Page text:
Meeting Georgie Fame: a rare and exclusive interview

Georgie Fame

Writer Mark Youll caught up with legendary singer and pianist Georgie Fame for a rare and exclusive interview

It's crazy to think that it's now been 57 years since Ronnie Scott's first opened its doors in the busy, effervescent heart of Soho. First, from a basement bar in Gerrard Street for six years, before switching sites to nearby Frith Street in the summer of 1965, where it still stands proudly today as the greatest jazz venue in London, if not the world.

In celebrating the big birthday of this grand establishment, four concerts from one of the club's resident fixtures over the years, Georgie Fame, were announced for late October. The shows sold out instantly and the 73-year-old Fame came and blew the roof off the place. Engaging and energetic, his distinct jazzy vocal soared across a packed room night after night, while his warm signature B3 Hammond whistled and purred around the brassy blare of Guy Barker's wonderful orchestra. The music selected for these special shows was naturally arranged for big band and drawn from Fame's five decades in the business. It also served as a reminder of just how much Fame - like Ronnie's - has always been open to musical change and the rich mix of blues, jazz, gospel, calypso, R&B, bop, bossa and bluebeat resonating from the stage luminously verified this.

Georgie Fame SurvivalShould you have missed out on the shows or are maybe new to Fame's work, a stunning new box set, Survival, is released later this month. A weighty set spread across six discs, it features a selection of nuggets from 1963-2015, beginning with some the first material he recorded as a leader following his formative years as a backing musician to such quiff-rockers as Tony Sheridan, Gene Vincent and Eddie Cochran. Back then he was still a naive, 15 year-old Clive Powell, a passionate pianist having just escaped the likely prospect of labouring in a cotton mill in his native Lancashire by winning a singing contest at a Butlins talent show in Wales. His big win that day earned him a regular gig for a year playing with Rory Blackwell's Blackjacks, before he found himself in London, on the books of pop manager and impresario Larry Parnes and receiving some serious schooling, touring with all the aforementioned quiffs.

Powell's vibrant piano style flourished on the road and by 1959 Parnes had rechristened him Fame after hearing the boy could sing. It was also in that same year that he was introduced to the music of Ray Charles, a game-changing moment that would direct Fame down a new musical path, towards the blues and the music of the church, the combination of which would exemplify much of his work in the years thereafter. In the winter of 1961 another significant shift in Fame's career followed an incident in Paris while touring with Billy Fury and the Blue Flames. Friction had flared during a sound-check and Fame finished up as the band's new front man. It was a position he would hold and find great success with over the next three years, sweating his way through late night sets with the Flames, now the new resident band at the infamous Flamingo Club on London's Wardour Street.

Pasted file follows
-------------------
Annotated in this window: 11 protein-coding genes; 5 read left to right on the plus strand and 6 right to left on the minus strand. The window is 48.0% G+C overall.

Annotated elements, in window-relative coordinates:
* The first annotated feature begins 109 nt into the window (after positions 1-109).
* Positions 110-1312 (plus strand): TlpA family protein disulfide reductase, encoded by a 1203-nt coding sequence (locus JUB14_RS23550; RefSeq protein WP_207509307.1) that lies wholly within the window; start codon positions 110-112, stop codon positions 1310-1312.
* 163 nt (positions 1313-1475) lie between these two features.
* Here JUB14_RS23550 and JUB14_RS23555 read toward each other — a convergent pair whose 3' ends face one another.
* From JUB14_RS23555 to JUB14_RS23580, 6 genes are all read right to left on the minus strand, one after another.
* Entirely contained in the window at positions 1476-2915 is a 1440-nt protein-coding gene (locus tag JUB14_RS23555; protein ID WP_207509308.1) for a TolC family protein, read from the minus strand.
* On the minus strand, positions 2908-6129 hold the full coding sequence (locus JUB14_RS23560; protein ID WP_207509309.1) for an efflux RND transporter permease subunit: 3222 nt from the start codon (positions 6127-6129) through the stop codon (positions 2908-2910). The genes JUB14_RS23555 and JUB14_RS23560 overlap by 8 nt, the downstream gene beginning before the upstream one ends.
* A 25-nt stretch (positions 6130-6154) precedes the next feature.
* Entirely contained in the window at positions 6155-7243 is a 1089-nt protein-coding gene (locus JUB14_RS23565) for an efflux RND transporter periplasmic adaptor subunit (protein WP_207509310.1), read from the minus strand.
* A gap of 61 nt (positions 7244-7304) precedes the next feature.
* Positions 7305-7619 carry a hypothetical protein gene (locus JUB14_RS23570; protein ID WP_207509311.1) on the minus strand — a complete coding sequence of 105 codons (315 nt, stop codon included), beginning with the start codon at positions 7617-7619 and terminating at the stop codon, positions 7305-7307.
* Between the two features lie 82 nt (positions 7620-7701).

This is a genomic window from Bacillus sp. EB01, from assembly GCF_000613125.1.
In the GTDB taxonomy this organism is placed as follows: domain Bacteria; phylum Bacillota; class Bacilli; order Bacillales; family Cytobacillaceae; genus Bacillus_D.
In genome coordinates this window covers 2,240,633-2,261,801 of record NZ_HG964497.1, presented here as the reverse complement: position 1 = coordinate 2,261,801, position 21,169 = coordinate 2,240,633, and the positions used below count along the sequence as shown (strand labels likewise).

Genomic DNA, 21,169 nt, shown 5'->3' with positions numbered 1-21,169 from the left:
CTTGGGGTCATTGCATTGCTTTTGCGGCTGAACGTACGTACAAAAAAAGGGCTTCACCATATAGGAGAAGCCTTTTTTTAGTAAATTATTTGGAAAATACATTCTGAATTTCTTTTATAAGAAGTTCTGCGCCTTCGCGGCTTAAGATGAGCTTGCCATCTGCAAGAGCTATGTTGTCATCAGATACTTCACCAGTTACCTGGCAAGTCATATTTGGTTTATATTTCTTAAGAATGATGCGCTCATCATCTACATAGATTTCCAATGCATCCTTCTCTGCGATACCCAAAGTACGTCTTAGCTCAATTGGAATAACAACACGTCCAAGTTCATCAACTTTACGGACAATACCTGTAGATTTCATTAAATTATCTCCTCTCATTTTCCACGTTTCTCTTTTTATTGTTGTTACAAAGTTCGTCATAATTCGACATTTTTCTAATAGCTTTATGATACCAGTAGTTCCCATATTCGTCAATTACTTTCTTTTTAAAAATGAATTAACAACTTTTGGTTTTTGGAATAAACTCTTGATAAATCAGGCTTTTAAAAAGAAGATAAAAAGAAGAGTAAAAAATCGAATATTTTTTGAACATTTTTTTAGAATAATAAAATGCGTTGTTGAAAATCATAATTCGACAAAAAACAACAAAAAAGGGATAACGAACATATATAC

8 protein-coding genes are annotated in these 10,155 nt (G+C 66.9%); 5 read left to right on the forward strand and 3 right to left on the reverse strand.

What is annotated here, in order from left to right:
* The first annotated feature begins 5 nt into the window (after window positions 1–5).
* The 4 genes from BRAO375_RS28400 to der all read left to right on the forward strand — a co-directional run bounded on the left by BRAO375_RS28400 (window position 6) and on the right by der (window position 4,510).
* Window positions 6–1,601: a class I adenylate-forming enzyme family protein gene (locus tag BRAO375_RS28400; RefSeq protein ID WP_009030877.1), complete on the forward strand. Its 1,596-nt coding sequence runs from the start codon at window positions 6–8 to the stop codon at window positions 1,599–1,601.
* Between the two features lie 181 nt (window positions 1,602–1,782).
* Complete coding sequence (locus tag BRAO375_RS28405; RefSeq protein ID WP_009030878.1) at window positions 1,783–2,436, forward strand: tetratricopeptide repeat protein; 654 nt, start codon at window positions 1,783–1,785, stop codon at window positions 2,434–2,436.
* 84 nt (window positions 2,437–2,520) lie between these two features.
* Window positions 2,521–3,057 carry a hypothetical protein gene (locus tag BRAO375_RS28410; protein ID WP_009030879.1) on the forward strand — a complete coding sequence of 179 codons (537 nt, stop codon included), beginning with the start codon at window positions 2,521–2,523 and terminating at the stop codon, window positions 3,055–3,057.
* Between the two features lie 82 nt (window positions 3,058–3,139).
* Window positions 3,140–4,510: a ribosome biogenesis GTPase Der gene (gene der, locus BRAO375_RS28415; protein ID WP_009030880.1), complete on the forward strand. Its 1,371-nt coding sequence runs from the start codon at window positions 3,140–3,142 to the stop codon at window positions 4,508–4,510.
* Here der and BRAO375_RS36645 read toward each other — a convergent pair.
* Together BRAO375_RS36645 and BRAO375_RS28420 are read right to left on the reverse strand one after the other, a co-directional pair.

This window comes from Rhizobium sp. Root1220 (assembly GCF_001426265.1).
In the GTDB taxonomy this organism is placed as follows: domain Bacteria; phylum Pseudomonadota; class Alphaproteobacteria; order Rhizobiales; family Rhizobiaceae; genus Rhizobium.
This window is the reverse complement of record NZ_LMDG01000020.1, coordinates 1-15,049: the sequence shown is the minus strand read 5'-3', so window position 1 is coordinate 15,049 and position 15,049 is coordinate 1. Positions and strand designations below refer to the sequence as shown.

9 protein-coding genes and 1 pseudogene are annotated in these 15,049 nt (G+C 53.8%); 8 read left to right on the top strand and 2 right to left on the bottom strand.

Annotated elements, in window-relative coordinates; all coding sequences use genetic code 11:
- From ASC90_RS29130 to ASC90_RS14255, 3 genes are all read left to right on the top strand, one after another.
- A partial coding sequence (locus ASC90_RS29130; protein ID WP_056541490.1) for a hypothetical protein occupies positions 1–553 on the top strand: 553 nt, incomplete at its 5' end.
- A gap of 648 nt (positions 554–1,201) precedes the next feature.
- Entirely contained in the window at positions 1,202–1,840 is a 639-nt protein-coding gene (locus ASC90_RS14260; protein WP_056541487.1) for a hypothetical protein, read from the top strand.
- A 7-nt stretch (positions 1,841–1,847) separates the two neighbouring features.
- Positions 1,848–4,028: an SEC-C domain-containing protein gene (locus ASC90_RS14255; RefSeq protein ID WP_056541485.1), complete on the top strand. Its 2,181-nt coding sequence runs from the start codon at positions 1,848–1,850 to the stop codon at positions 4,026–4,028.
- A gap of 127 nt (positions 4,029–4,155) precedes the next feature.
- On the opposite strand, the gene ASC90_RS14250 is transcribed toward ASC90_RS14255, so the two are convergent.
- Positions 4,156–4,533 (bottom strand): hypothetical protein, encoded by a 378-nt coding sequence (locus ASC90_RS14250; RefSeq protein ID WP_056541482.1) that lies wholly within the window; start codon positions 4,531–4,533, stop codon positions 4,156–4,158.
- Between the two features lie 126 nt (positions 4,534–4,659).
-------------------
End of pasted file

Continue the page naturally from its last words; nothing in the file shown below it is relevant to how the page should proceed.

It was at the Flamingo, discovering more Blue Note and bluebeat, and tearing through tunes by James Brown, Mose Allison, Booker T and Tamla Motown, that Fame would start to make his name, fusing together a sound from a myriad of influences and relighting his Flames as an all-out R&B outfit. The band was also by now represented by the club's promoter Rik Gunnell, who kept them busy touting their sound around the country, as well other popular London hangouts like Klooks Kleek and The Roaring Twenties. To top all the excitement of the band's live show, in which sludgy Hammond had replaced tinkling piano, Fame and his Flames found fame in the pop charts with a tune called 'Yeh Yeh' in early 1965. The song was a huge hit, eventually furnishing the 22-year old Fame with his first number one and dropping the group into a kind of screamy pop hysteria fleetingly, thanks to appearances on TV shows such as Ready Steady Go and The Scene.

But a change was gonna come, and a year later, despite more chart success with tracks 'In the Meantime', 'Getaway' and 'Sitting in the Park', Fame would be pushed by Gunnell to disband the band that helped make him a household name. He was signed to CBS and was, for the first time, now recording and touring as a solo artist. For a while the hits kept coming too, thanks to the seductive 'Sunny' and the banjo-twanging 'Ballad of Bonnie & Clyde', but they were to be his last major sellers. The seventies were around the corner and it become all too clear that the sixties dream was over and his days in the mainstream were numbered.

Not that this stopped Georgie from generating more great music. In fact, many still believed in his star quality. Notably Island records boss Chris Blackwell, and also jazz pianist Ben Sidran, who in the late '80s helped revive Fame's status by plonking him in the studio with some top New York sessioners (Steve Gadd, Will Lee, Robben Ford and Richard Tee) to record the groovy Cool Cat Blues album for his Go Jazz imprint. Fame even toured and recorded with Van Morrison for ten years around this time, a back-breaking schedule he somehow managed to squeeze into his own active solo pursuits into the noughties, writing more great music, establishing his own record label, forming a successful trio with his two sons and collaborating with Bill Wyman, Eric Clapton, Muddy Waters and countless other great artists and musicians around the world.